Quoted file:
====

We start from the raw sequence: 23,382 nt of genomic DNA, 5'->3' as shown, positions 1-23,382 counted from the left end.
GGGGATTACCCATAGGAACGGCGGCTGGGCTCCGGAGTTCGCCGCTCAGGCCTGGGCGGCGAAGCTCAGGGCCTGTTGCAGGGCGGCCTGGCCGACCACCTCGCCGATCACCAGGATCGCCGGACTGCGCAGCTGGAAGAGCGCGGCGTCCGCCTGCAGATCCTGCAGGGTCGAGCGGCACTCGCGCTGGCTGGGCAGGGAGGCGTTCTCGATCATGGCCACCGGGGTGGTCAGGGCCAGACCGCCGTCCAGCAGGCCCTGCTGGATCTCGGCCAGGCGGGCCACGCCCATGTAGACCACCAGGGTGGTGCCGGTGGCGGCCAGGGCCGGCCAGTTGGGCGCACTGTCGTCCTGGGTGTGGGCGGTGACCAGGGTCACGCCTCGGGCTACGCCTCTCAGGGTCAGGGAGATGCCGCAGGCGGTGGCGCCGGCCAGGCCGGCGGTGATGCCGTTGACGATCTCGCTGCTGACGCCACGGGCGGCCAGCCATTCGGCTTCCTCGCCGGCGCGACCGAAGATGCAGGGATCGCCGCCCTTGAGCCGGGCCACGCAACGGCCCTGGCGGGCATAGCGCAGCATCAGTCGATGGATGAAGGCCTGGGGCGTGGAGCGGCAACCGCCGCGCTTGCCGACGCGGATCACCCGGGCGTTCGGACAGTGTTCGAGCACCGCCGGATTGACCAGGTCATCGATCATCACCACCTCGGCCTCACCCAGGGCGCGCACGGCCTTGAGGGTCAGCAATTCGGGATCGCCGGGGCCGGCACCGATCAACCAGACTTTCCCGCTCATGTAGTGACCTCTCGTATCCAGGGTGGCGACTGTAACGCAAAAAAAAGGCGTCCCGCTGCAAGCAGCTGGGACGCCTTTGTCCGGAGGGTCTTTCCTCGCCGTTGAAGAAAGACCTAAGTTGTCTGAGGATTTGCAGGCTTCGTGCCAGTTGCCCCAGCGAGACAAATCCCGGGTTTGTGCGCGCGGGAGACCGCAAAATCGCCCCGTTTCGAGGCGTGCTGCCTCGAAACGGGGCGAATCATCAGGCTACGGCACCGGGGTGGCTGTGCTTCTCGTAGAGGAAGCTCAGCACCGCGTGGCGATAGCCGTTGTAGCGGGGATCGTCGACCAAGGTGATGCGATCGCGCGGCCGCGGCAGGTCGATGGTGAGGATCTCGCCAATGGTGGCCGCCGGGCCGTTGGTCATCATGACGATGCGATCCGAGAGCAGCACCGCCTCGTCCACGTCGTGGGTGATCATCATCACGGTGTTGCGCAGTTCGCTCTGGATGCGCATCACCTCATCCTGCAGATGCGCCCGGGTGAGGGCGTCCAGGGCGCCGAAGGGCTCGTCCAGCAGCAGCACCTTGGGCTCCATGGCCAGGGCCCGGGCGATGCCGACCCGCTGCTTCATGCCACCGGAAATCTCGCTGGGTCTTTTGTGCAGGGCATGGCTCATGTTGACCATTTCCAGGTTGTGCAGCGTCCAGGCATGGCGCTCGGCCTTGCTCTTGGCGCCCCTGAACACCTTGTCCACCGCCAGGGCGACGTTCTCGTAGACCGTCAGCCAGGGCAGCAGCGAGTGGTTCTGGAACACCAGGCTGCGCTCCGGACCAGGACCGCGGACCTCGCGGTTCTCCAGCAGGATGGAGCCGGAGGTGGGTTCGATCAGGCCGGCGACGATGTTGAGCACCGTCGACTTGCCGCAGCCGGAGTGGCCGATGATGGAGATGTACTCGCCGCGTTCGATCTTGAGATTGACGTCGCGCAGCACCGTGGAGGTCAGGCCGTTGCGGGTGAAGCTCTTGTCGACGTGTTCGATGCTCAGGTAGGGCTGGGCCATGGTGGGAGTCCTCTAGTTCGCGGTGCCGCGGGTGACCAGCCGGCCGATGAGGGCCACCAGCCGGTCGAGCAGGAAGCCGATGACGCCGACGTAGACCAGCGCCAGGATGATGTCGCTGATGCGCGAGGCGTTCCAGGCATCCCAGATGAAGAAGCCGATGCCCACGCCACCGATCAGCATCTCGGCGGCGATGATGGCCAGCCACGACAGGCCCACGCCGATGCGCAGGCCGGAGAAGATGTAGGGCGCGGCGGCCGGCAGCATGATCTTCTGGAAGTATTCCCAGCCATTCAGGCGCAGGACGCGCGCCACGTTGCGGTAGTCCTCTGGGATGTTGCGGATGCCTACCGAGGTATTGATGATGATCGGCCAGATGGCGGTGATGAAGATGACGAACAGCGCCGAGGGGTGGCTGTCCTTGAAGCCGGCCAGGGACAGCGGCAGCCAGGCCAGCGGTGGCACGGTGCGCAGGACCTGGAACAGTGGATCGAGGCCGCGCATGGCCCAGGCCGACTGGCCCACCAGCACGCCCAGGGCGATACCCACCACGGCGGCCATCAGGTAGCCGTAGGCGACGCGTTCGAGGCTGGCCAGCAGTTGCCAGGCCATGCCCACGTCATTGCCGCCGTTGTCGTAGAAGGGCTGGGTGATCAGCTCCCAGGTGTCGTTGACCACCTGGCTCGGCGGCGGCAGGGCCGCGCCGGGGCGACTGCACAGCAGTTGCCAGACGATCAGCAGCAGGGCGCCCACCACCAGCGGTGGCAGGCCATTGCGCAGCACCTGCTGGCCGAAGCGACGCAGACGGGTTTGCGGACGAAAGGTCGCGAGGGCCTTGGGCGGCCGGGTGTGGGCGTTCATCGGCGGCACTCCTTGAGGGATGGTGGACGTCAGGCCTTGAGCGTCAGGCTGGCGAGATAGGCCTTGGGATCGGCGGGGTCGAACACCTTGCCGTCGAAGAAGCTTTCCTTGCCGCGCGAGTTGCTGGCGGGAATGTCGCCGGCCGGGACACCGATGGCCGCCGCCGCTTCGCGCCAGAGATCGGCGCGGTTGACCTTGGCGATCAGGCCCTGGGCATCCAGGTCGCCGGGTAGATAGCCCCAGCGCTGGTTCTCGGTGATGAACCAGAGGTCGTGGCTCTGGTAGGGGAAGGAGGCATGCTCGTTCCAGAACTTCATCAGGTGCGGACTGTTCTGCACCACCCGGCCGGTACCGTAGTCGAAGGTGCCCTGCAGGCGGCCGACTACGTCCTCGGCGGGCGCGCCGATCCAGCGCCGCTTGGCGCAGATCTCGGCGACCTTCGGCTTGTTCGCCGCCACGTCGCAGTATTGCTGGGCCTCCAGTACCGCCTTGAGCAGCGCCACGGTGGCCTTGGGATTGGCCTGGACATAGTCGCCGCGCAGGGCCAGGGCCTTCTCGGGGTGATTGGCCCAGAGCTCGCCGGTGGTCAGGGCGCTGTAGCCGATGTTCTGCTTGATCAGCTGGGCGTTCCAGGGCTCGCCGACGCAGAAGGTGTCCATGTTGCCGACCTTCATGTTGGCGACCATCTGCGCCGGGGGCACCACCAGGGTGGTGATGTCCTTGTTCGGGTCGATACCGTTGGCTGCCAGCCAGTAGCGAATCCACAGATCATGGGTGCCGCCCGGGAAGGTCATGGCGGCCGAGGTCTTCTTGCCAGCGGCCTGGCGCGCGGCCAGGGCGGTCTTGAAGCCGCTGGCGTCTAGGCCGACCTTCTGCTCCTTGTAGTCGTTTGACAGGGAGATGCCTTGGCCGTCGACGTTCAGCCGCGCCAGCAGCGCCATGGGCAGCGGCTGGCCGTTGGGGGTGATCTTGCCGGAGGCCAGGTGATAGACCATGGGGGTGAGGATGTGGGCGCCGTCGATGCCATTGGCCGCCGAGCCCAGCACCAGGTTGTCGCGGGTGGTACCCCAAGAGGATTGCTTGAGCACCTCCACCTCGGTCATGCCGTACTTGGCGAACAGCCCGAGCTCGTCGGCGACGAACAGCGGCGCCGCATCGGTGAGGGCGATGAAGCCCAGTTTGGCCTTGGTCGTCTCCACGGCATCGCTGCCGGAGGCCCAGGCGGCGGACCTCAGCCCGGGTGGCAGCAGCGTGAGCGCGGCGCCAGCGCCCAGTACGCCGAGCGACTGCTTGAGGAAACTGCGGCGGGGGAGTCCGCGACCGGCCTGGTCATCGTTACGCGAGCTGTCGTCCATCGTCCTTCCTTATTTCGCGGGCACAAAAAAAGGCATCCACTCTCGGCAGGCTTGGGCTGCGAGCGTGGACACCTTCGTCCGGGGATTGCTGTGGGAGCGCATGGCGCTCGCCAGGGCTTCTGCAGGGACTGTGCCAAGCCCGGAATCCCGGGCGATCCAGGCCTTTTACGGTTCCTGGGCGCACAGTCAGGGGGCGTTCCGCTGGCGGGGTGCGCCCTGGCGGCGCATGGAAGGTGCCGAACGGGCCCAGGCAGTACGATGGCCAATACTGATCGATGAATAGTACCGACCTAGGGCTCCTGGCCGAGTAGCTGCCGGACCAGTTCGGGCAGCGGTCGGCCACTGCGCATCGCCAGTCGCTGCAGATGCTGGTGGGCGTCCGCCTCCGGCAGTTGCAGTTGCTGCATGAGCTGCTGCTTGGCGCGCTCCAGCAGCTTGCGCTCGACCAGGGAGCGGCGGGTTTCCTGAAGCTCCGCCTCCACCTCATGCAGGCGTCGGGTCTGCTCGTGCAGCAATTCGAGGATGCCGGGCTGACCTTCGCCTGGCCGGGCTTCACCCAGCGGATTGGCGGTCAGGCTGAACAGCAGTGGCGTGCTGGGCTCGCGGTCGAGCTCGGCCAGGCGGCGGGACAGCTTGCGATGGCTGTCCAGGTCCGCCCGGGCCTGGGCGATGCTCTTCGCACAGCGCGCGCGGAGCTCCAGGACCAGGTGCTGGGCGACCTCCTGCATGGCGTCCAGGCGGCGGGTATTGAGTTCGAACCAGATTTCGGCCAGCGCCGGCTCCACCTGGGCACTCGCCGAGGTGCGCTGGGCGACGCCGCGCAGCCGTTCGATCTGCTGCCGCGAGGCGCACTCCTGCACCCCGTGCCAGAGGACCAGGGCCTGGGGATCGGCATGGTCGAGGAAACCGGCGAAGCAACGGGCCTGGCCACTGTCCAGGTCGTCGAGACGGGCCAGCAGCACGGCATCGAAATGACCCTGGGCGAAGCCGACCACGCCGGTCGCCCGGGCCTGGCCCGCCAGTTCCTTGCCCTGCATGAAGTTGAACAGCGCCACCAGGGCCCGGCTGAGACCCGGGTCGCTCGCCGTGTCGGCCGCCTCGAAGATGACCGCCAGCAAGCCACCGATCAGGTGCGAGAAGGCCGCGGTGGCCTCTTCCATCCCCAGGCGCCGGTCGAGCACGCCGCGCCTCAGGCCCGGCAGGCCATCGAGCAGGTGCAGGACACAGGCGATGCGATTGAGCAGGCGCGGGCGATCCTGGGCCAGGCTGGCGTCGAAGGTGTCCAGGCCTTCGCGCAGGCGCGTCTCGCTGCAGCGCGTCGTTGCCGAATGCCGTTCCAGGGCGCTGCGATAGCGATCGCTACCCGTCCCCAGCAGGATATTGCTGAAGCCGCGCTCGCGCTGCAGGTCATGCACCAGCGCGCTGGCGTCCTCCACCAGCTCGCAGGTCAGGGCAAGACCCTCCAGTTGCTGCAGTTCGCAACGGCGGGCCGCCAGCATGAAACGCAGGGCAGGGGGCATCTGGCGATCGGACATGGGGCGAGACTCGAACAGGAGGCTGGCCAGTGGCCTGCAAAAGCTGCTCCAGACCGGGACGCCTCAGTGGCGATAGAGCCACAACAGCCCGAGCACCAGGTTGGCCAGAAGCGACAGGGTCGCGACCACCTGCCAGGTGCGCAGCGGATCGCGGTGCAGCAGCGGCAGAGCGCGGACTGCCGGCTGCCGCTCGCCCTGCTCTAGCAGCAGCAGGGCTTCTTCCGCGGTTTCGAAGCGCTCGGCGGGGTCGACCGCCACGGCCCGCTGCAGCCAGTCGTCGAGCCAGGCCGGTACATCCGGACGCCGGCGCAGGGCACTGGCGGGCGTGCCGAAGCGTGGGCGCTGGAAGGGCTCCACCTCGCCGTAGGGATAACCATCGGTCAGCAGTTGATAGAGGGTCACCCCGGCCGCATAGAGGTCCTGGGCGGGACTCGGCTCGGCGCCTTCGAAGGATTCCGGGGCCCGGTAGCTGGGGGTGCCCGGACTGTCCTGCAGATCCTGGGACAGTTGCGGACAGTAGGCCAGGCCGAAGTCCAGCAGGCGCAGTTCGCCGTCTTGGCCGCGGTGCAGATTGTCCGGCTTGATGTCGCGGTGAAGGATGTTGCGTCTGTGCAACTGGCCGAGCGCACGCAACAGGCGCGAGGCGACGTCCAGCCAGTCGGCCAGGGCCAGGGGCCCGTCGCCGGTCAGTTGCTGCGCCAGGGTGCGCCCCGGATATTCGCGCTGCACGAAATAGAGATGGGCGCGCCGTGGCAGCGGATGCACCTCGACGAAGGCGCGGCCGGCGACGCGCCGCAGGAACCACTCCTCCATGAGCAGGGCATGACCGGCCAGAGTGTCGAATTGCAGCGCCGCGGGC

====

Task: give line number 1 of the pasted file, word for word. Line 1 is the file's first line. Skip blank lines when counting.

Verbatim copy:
We start from the raw sequence: 23,382 nt of genomic DNA, 5'->3' as shown, positions 1-23,382 counted from the left end.